Wednesday, September 24, 2008

SLF08: Internet Safety and Responsible use

Live blog of Ollie Bray and PC David Gunn at Scottish Learning Festival

Ollie started off taking about the importance of partnership. The programme was developed in partnership with Lothian and Borders Police as well as Young Scot and CEOP and the Think U Know site. David Gunn praised the work of CEOP and the Think U Know site. Seeks to "empower" young people through education and to hold offenders to account. Free resources to all and some extra things for people who have completed the training.

In East Lothian, there are three parent workshops a year and are aiming to have at least ne trained person in each primary school and all secondary guidance staff. Also, all headteachers have had a one hour session. This has helped gain the support of all schools in the authority. They use Hector's World and Cyber Café.

Why start with the parents? Ollie was fielding complaints from parents on a Monday morning about online bullying. In general schools supervise and monitor Internet access. The problems therefore generally come from out of school, so important to raise awareness. A key aspect was marketing to parents. Letters posted to parents (not sent home with children), text messages sent as reminders and advert in local press.

The feeling is that by S3, they think they already know - even if hey don't, so important to educate younger pupils before the bad habits are established.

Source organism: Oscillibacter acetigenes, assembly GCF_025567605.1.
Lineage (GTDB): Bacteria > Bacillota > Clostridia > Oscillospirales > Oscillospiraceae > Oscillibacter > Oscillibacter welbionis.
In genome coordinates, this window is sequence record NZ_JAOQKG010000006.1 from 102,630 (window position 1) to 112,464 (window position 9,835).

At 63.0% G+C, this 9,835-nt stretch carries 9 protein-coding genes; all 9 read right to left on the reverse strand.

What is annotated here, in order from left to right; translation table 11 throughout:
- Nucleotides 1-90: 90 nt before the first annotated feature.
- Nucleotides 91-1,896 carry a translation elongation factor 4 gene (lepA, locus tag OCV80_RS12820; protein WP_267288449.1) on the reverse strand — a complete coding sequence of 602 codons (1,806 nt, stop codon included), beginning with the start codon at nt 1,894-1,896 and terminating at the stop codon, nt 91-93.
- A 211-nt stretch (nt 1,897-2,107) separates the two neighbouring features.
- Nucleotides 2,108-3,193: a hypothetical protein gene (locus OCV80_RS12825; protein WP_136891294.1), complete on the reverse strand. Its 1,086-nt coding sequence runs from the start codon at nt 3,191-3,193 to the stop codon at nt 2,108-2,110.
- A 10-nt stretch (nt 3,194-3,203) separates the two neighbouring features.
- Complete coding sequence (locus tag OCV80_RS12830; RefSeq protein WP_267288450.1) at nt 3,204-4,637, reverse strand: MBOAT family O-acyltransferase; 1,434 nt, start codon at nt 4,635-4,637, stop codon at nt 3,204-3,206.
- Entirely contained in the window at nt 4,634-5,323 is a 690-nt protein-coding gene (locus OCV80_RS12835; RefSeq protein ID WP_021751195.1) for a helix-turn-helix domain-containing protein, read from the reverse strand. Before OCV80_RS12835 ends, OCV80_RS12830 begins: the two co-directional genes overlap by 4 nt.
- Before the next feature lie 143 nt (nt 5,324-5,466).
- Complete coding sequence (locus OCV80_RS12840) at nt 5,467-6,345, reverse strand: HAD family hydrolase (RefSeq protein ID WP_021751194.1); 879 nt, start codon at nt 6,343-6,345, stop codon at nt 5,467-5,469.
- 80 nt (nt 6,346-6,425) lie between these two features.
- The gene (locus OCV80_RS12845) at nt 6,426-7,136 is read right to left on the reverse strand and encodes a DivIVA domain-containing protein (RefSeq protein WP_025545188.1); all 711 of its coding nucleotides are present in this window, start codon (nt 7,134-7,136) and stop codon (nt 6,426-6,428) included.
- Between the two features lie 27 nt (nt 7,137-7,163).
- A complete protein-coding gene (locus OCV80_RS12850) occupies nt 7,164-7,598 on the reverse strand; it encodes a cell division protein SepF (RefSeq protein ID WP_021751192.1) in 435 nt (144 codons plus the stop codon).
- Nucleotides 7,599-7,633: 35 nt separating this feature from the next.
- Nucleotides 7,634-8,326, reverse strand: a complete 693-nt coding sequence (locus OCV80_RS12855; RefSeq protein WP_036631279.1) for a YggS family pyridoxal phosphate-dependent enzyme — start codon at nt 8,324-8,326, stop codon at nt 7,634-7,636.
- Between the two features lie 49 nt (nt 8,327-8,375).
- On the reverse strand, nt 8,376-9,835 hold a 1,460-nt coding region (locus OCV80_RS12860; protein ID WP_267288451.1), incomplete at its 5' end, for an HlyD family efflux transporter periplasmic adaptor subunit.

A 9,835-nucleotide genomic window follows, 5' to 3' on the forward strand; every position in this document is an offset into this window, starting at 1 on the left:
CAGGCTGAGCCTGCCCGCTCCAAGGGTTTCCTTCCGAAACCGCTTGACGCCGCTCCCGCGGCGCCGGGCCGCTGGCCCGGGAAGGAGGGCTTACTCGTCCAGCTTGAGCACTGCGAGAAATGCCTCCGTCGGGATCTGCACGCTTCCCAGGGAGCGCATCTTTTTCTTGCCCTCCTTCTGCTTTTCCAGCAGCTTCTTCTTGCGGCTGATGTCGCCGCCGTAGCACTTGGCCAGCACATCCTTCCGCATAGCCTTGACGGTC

Lots of other resources include Safer Internet Day and the SQA Int 1 Internet Safety unit.

Education is important because 55% of teenager use the Internet every day, 33% have access in their bedroom. Online gaming is becoming more common and so predators are beginning to hang out in online games. In 2007, 25% said they have spoken with someone online and then met them in real life. They tend not to go on their own 83% take a friend, but the presenters say they have to take an adult.

They talk about the four Cs: Content, Commerce, Contact and {Curses! - missed it :-)} Adults and children tend to use the Internet in different ways. Also, there is a difference between knowledge and wisdom. The children know they shouldn't give out personal information in the street but are not wise enough to see that they are doing that on Bebo. Major issue is that the Internet is going mobile. It is on their phone via free wi-fi connections - moving out of the family home.

Mobile phones and the law. If you take a photo of a person under 18 then legislation applies. Means if they take photos of boy/girlfriends. If they then break up but send these photos to others, they will be committing an offence. Downloading an image counts the same as "making".

Something else children find difficult to understand is that it is almost impossible to delete. See for example the Way Back Machine. Even deleting an image from a phone doesn't get rid of it. Businesses also regularly Google their employees and potential employees.

Parents need educated as to what their children's games machines can do. They may have the machine in a family area, but don't realise what the games machines in their children's rooms can do. Online gaming is pitched at very young children (e.g. penguin world thing in Disney) and Habbo Hotel. These worlds are virtual - can meet friends if you are not allowed out to meet them and can change your appearance - all this is attractive to young people. Yet, Ollie showed excellent machinima video on Habbo hotel showing how easily an inappropriate conversations develop.

Ollie also made the point that some people are inappropriately interested in children but more are interested in theft! If your children give away your address inadvertently and then mention you are going on holiday and then ... :-)

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